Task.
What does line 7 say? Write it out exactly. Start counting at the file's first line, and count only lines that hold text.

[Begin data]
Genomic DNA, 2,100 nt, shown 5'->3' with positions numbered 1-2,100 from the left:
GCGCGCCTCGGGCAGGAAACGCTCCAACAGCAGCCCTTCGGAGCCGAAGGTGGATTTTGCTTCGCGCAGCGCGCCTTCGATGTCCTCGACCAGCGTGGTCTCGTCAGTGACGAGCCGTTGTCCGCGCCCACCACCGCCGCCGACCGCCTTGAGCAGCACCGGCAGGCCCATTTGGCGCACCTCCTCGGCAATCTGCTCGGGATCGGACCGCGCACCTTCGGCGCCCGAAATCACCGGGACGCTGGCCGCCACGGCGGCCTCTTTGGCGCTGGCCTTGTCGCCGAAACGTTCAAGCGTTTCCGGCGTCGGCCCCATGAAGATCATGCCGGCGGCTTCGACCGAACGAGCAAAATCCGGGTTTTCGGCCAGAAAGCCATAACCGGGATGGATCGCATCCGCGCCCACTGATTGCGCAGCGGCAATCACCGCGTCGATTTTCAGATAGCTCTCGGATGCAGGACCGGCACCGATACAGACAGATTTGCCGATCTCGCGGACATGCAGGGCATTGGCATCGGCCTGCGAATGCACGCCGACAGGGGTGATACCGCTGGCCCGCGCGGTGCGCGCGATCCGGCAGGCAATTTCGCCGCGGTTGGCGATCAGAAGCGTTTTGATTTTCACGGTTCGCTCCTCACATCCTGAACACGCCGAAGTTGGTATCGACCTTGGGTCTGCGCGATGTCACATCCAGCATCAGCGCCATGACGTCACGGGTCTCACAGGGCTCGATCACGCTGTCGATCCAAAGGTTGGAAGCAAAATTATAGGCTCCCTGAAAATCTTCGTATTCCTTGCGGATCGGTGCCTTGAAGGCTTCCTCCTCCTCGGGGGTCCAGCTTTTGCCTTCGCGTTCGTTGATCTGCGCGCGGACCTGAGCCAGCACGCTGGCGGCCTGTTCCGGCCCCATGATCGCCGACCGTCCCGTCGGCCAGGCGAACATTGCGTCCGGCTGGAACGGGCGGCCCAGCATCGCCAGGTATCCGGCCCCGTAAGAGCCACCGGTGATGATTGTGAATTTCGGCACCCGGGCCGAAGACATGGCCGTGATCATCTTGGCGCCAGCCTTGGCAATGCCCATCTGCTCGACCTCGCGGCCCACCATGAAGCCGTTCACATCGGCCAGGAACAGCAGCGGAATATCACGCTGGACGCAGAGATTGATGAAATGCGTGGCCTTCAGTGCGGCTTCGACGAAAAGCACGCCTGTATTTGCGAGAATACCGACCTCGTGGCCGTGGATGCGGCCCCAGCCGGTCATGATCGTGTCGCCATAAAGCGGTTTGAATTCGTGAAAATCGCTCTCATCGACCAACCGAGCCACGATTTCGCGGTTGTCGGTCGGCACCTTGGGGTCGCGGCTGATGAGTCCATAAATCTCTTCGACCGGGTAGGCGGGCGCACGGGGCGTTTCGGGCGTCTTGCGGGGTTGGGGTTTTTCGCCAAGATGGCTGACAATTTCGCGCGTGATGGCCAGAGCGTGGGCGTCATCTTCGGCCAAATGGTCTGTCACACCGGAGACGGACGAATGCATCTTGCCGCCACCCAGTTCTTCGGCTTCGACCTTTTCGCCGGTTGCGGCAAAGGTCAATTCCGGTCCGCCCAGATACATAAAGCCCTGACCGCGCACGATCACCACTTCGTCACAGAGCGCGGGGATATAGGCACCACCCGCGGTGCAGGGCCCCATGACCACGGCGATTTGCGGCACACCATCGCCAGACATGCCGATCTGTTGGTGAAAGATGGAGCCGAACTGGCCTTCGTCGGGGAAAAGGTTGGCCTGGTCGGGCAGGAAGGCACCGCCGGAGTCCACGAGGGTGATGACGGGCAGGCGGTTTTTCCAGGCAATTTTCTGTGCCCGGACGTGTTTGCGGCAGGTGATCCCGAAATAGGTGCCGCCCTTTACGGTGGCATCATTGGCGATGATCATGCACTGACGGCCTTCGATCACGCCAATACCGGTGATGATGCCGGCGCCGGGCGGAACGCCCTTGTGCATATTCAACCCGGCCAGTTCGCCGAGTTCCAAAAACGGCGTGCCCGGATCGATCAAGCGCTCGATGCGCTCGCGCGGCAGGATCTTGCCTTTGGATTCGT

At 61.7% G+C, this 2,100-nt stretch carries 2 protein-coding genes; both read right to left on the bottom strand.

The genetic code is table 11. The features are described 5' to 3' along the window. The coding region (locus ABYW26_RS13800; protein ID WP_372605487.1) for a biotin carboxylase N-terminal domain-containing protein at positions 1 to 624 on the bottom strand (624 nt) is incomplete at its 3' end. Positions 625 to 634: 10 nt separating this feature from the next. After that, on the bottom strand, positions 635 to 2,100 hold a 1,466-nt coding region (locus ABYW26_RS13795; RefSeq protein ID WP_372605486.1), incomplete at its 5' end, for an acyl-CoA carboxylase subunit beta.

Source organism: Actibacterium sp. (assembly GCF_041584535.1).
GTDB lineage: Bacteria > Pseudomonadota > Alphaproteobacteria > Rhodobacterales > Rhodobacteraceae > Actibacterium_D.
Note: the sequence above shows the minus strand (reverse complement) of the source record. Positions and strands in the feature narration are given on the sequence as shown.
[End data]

Note: the sequence above shows the minus strand (reverse complement) of the source record. Positions and strands in the feature narration are given on the sequence as shown.